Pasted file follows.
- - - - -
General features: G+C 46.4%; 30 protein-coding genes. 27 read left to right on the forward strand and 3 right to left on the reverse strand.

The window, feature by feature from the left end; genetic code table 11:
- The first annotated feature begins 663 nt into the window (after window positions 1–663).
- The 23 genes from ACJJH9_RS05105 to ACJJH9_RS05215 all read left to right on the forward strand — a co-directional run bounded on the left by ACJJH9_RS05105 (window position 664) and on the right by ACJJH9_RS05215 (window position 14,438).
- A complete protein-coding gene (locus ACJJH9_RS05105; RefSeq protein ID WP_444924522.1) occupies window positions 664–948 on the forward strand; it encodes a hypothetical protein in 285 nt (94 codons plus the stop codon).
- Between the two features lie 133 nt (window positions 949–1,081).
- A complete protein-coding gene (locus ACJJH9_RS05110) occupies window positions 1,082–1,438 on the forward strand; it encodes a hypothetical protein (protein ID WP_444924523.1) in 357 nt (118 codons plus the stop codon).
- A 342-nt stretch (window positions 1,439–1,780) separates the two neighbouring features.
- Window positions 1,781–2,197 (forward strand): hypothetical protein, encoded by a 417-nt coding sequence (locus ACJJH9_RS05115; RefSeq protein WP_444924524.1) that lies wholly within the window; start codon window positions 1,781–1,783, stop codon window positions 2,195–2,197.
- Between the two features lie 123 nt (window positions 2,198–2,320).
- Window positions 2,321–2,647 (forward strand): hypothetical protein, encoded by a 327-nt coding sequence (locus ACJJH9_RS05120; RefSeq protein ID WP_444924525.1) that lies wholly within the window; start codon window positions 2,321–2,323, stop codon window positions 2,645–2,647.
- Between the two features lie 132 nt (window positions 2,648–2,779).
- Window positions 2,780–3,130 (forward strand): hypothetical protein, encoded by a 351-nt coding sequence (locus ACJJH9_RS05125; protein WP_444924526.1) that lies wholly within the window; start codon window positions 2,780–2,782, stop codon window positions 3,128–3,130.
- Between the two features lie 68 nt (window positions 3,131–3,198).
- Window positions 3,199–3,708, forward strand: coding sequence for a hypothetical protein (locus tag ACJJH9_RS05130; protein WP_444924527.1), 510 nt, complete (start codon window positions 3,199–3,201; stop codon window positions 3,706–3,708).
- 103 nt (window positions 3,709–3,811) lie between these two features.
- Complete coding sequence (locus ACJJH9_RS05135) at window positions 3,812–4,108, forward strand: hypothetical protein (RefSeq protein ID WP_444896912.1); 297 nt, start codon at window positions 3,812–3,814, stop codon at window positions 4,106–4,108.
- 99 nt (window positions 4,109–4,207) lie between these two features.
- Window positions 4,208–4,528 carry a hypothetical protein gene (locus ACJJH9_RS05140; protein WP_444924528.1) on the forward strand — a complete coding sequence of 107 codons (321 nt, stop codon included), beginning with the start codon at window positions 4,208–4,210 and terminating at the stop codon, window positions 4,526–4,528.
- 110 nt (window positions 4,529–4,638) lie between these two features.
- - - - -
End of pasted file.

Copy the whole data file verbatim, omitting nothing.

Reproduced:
General features: G+C 46.4%; 30 protein-coding genes. 27 read left to right on the forward strand and 3 right to left on the reverse strand.

The window, feature by feature from the left end; genetic code table 11:
- The first annotated feature begins 663 nt into the window (after window positions 1–663).
- The 23 genes from ACJJH9_RS05105 to ACJJH9_RS05215 all read left to right on the forward strand — a co-directional run bounded on the left by ACJJH9_RS05105 (window position 664) and on the right by ACJJH9_RS05215 (window position 14,438).
- A complete protein-coding gene (locus ACJJH9_RS05105; RefSeq protein ID WP_444924522.1) occupies window positions 664–948 on the forward strand; it encodes a hypothetical protein in 285 nt (94 codons plus the stop codon).
- Between the two features lie 133 nt (window positions 949–1,081).
- A complete protein-coding gene (locus ACJJH9_RS05110) occupies window positions 1,082–1,438 on the forward strand; it encodes a hypothetical protein (protein ID WP_444924523.1) in 357 nt (118 codons plus the stop codon).
- A 342-nt stretch (window positions 1,439–1,780) separates the two neighbouring features.
- Window positions 1,781–2,197 (forward strand): hypothetical protein, encoded by a 417-nt coding sequence (locus ACJJH9_RS05115; RefSeq protein WP_444924524.1) that lies wholly within the window; start codon window positions 1,781–1,783, stop codon window positions 2,195–2,197.
- Between the two features lie 123 nt (window positions 2,198–2,320).
- Window positions 2,321–2,647 (forward strand): hypothetical protein, encoded by a 327-nt coding sequence (locus ACJJH9_RS05120; RefSeq protein ID WP_444924525.1) that lies wholly within the window; start codon window positions 2,321–2,323, stop codon window positions 2,645–2,647.
- Between the two features lie 132 nt (window positions 2,648–2,779).
- Window positions 2,780–3,130 (forward strand): hypothetical protein, encoded by a 351-nt coding sequence (locus ACJJH9_RS05125; protein WP_444924526.1) that lies wholly within the window; start codon window positions 2,780–2,782, stop codon window positions 3,128–3,130.
- Between the two features lie 68 nt (window positions 3,131–3,198).
- Window positions 3,199–3,708, forward strand: coding sequence for a hypothetical protein (locus tag ACJJH9_RS05130; protein WP_444924527.1), 510 nt, complete (start codon window positions 3,199–3,201; stop codon window positions 3,706–3,708).
- 103 nt (window positions 3,709–3,811) lie between these two features.
- Complete coding sequence (locus ACJJH9_RS05135) at window positions 3,812–4,108, forward strand: hypothetical protein (RefSeq protein ID WP_444896912.1); 297 nt, start codon at window positions 3,812–3,814, stop codon at window positions 4,106–4,108.
- 99 nt (window positions 4,109–4,207) lie between these two features.
- Window positions 4,208–4,528 carry a hypothetical protein gene (locus ACJJH9_RS05140; protein WP_444924528.1) on the forward strand — a complete coding sequence of 107 codons (321 nt, stop codon included), beginning with the start codon at window positions 4,208–4,210 and terminating at the stop codon, window positions 4,526–4,528.
- 110 nt (window positions 4,529–4,638) lie between these two features.